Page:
Gain-of-function studies, or research that improves the ability of a pathogen to cause disease, help define the fundamental nature of human-pathogen interactions, thereby enabling assessment of the pandemic potential of emerging infectious agents, informing public health and preparedness efforts, and furthering medical countermeasure development. Gain-of-function studies may entail biosafety and biosecurity risks; therefore, the risks and benefits of gain-of-function research must be evaluated, both in the context of recent U.S. biosafety incidents and to keep pace with new technological developments, in order to determine which types of studies should go forward and under what conditions. In light of recent concerns regarding biosafety and biosecurity, effective immediately, the US.Government (USG) will pause new USG funding for gain-of-function research on influenza, MERS or SARS viruses, as defined below. This research funding pause will be effective until a robust and broad deliberative process is completed that results in the adoption of a new USG gain-of-function research policy.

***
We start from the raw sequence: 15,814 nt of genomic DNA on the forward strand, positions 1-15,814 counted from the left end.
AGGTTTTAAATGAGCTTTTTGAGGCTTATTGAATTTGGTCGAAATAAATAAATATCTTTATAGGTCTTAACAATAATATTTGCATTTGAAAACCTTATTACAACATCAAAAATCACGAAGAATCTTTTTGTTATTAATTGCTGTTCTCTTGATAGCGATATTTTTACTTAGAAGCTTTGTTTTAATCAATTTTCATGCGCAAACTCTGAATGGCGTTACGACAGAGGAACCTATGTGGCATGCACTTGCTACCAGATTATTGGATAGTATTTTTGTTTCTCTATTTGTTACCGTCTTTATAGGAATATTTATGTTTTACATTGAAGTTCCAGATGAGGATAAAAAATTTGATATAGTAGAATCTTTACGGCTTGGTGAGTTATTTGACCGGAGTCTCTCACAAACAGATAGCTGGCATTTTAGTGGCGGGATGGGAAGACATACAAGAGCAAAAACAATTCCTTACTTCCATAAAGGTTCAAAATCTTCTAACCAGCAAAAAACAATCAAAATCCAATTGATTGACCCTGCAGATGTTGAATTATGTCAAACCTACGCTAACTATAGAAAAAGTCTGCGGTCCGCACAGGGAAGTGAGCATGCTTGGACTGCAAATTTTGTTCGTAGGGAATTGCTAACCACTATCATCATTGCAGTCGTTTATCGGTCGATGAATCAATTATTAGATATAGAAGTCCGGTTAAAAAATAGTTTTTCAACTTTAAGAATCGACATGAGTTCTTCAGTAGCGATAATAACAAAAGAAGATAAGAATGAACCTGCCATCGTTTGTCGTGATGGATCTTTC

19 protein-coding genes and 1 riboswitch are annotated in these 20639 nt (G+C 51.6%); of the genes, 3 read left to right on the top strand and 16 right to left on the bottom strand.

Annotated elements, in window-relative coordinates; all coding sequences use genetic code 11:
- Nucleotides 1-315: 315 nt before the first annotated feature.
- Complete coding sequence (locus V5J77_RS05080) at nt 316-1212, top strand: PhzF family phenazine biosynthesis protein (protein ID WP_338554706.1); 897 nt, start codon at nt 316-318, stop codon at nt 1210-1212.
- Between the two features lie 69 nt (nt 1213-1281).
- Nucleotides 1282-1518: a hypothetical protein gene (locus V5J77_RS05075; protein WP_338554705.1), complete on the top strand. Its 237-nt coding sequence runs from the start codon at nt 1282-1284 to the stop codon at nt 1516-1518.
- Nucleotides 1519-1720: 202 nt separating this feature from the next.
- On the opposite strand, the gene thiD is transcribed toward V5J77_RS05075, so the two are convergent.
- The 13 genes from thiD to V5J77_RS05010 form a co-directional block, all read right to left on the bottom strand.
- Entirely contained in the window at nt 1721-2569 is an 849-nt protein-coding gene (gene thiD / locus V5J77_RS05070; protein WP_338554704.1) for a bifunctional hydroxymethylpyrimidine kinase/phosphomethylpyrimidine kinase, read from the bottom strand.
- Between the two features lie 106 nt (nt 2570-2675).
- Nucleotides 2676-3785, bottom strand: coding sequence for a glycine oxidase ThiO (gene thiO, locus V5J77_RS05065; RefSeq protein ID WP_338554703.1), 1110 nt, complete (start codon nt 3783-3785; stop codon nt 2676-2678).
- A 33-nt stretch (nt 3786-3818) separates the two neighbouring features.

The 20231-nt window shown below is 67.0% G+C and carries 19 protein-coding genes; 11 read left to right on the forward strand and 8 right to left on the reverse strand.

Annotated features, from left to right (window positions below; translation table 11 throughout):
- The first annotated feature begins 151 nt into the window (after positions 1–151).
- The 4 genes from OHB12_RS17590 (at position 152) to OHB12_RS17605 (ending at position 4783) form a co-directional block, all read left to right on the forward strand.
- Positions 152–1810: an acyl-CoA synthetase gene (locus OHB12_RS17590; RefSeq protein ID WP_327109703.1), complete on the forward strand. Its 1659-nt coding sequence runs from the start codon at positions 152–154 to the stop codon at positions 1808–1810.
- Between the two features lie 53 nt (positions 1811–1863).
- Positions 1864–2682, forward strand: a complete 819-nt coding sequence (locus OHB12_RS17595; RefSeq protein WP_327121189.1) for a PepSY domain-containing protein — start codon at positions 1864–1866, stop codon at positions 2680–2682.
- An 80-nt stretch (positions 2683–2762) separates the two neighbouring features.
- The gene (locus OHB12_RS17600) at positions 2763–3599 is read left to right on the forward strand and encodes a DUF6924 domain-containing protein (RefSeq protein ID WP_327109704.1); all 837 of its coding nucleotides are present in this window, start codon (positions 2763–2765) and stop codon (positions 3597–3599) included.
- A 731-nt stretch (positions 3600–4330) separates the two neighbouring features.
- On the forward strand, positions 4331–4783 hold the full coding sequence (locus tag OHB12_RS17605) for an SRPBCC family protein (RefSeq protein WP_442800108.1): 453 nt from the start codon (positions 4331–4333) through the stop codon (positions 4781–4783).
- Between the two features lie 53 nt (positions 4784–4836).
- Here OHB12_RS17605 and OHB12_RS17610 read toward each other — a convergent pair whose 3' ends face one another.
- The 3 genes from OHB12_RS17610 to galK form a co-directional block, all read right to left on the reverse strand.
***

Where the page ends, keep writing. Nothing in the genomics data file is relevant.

The statement calls on the National Science Advisory Board for Biosecurity (NSABB) and the National Research Council to undertake more formal evaluative reviews of the pros and cons of these experiments. The NSABB held a public meeting last week to begin that work. This announcement did not occur in a vacuum: in the wake of the Ebola virus disease outbreaks and the recent reports of widespread biosafety lapses at high-profile federal laboratories, attention has focused on the status of research into pathogens that cause infectious diseases and into vaccines and drugs for prevention and treatment. The scientific community has been divided over the specific issue of GOF research; both sides have gone public with the formation of professional advocacy groups that support or oppose such research. The control of federal funding for research can be subject to executive branch discretion. An earlier high-profile example of an executive branch dictate is the Bush-era policy of refusing to fund the establishment of new embryonic stem cell lines. This announcement is directed to a pause in funding and the encouragement of what appears to have been missing for the past several years: official acknowledgement that the funding of such controversial research required a formal deliberative process that should precede, not follow, official decisions to allow the work. The statement also calls on those providing private funds for such research to implement a voluntary pause, pending the upcoming reviews.